MOD Resources (LSE:MOD), already listed on the Australian ASX market joins the London Stock Exchange this morning. The copper exploration and development company joins the standard list of the Main Market with a Market Cap of around £62m at a share price of 25p.
MOD is focused on the central and western Kalahari Copper Belt in Botswana where the company's primary focus is the development of its wholly owned T3 Copper Project. The Mineral Resource estimate for the project includes 60 Mt at 0.98% copper and 13.9 g/t of silver, equating to 590Kt of copper and 27Moz of silver.
A Pre-feasibility Study completed in January 2018 suggested a ‘robust, long-life open-pit copper mine’ based on a base case process plant throughput of 2.5m tonnes per annum (Mtpa). A complete Feasibility Study is expected in Q1 2019 just 3 years since MOD’s first drill hole discovering copper and is based on an expanded process throughput of 3Mtpa
With drilling results from A4 and A1 Domes supporting an expansion strategy to define additional sources of ore within the T3 Expansion Project that could enable future increases in production.
MOD is targeting first production by the end of 2020, and quote the capital required for development to be somewhere between $155m to $192m, based on a 2.5Mtpa base case and 4Mtpa expansion case respectively. Life of mine is predicted to be 8.8 years base case, up to 11.7 years in the case of expansion of resources with payback from the point of first being around 3 years.
In parallel with the T3 Copper Project, a major exploration program is underway covering more than 11,500km2 in the region, to explore for additional resources that could be processed through the planned T3 process plant. Some of the licenses are 100% owned by MOD, others are joint venture assets operated by Tshukudu Exploration (Pty) Ltd, which is a wholly owned subsidiary of UK incorporated joint venture company, Metal Capital Exploration Limited, owned 70% by MOD and 30% by Metal Tiger Plc.
Earlier this month, MOD completed the acquisition of Metal Tiger’s (LSE:MTR) 30% interest in the T3 Copper Project, giving MOD a 100% interest. MOD has an option to acquire Metal Tiger’s interests in any new JV resource which progresses to a scoping study within three years from 15 November 2018, as well as an option to acquire all the remaining JV assets at the end of the three-year period.
In addition to the T3 copper and T3 Expansion projects, MOD's priorities include a 60km long anomalous soil zone within the T20 Exploration Project which is located 100km from the T3 Copper Project. Diamond drilling in the first two widely spaced holes at the T23 Dome, the first drilling target within the T20 Exploration Project recently intersected shallow visible copper mineralisation with assay results pending.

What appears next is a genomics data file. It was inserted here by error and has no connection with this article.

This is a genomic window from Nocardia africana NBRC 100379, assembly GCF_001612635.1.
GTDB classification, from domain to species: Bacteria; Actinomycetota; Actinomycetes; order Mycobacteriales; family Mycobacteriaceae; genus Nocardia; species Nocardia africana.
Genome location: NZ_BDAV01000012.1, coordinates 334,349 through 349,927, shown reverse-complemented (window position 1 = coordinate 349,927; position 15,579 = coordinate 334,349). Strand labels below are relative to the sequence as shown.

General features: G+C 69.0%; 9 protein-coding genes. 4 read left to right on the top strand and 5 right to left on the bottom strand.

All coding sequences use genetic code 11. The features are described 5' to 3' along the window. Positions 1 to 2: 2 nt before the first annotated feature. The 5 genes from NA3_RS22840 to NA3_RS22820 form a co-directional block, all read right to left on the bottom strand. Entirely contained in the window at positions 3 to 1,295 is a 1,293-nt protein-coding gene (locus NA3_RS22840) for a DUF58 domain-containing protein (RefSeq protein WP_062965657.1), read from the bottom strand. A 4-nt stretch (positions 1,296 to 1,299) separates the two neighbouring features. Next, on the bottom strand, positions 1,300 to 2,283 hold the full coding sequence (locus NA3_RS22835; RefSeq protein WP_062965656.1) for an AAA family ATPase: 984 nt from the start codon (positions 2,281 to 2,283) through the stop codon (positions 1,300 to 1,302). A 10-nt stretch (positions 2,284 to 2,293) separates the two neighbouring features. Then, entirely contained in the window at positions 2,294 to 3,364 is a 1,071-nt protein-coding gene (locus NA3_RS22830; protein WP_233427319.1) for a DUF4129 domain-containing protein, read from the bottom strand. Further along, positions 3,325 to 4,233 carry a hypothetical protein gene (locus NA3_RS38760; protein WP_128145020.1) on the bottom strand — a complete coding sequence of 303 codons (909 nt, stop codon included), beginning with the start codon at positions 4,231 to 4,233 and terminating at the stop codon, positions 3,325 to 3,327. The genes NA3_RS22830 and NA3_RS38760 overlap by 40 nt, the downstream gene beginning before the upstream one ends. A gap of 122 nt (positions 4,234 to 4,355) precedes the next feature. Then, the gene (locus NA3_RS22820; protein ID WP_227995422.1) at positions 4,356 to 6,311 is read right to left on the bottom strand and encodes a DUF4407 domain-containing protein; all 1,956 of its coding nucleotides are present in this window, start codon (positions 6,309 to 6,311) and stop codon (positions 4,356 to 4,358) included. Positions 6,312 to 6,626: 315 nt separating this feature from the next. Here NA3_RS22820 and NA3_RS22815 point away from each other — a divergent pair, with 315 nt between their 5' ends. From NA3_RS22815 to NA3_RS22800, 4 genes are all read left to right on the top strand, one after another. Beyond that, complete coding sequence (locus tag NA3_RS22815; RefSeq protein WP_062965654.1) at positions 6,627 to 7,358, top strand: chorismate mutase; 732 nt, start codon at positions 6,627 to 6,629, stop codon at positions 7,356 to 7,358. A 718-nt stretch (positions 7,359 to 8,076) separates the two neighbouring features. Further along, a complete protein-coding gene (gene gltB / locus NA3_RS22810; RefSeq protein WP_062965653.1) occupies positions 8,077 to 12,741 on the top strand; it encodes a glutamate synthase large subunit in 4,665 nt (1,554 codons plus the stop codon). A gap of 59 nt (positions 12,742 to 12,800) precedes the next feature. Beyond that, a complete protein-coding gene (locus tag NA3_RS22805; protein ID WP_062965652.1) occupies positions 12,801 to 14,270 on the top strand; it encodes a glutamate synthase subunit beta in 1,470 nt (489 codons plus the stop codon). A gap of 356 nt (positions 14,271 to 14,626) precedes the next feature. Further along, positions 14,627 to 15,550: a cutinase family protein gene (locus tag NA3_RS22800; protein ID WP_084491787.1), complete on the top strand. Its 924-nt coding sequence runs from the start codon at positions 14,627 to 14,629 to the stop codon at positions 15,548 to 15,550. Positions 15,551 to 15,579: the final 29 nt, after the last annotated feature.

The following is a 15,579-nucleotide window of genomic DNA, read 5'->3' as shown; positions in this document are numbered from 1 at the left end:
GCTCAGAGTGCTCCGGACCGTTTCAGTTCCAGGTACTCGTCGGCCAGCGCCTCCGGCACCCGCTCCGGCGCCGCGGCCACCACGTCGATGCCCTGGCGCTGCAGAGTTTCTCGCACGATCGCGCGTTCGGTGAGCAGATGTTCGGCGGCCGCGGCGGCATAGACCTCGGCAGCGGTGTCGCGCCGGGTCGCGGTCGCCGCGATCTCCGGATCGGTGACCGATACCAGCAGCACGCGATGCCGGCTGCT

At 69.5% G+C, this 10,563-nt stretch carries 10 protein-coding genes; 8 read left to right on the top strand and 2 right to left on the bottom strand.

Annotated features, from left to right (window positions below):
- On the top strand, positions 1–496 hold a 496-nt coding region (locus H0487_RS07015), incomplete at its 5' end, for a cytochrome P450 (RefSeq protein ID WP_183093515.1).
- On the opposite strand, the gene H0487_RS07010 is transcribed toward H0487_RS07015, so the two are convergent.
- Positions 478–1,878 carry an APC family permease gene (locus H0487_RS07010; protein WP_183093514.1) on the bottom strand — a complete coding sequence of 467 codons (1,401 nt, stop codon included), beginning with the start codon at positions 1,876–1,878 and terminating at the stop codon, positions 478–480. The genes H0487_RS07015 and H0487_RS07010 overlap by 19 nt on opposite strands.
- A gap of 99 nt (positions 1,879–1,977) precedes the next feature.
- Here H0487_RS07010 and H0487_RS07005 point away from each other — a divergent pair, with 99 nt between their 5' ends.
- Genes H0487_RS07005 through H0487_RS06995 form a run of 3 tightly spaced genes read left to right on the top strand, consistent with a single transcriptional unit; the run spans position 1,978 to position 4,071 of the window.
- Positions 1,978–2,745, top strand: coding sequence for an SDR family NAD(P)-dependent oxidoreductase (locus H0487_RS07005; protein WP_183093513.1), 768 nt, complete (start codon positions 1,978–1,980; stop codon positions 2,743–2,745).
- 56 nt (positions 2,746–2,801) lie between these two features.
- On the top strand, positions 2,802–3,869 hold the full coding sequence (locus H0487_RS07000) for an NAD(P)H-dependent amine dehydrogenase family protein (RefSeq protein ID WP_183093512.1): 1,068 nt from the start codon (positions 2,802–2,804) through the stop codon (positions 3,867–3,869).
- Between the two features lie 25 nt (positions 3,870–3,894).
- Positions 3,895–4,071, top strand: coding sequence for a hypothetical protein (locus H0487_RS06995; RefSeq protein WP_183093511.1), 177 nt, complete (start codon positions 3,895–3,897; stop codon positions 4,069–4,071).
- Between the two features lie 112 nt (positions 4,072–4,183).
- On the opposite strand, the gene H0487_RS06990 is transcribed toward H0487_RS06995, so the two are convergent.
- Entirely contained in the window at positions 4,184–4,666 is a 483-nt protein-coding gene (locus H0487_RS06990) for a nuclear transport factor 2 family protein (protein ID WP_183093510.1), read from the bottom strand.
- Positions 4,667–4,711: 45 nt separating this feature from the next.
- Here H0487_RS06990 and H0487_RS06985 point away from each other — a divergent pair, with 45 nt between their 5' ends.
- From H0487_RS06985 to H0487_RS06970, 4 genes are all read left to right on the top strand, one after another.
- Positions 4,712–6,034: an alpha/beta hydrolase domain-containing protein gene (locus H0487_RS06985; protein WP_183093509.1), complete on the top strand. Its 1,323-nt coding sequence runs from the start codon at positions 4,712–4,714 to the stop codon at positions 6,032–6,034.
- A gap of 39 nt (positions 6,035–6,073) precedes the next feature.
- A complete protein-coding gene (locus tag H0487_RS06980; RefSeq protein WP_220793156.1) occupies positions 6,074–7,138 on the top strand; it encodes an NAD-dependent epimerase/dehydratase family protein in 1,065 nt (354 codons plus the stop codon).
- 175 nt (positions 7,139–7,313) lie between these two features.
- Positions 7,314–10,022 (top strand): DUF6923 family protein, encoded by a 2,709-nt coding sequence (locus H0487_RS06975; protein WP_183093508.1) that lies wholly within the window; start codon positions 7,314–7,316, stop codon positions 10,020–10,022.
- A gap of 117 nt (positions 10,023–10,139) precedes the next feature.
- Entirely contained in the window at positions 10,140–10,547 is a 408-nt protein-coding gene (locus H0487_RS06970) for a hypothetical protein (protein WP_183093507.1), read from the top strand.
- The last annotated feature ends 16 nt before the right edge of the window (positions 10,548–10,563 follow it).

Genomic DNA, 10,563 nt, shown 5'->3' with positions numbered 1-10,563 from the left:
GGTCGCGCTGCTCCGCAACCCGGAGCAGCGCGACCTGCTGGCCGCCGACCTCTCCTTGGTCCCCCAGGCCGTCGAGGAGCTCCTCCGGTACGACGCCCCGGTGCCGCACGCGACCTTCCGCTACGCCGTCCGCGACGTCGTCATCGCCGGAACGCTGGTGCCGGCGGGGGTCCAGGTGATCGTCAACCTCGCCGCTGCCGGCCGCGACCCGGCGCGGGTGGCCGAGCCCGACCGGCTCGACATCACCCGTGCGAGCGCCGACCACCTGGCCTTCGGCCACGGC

Julian Hanna, Managing Director of MOD, commented:
"We are delighted to be joining a peer group of quality copper companies listed on the Main Market of the London Stock Exchange. The listing allows us to introduce MOD Resources to European and UK investors as we look to develop into a substantial copper producer. The LSE has a strong track record as a leading destination for companies with African mining assets, making it a natural dual listing destination for a company like ours with an exciting copper portfolio in Botswana's Kalahari Copper Belt."
Author: Stuart Langelaan
The Author does not hold any position in the stock(s) and/or financial instrument(s) mentioned in the piece.
The Author has not been paid to produce this piece by the company or companies mentioned above.
Catalyst Information Systems Ltd, the owner of MiningMaven.com, has not been paid for the production of this piece by the company or companies mentioned above.
MiningMaven.com and Catalyst Information Systems Ltd are not responsible for its content or accuracy and do not share the views of the author. News and research are not recommendations to deal, and investments may fall in value so that you could lose some or all of your investment. Past performance is not an indicator of future performance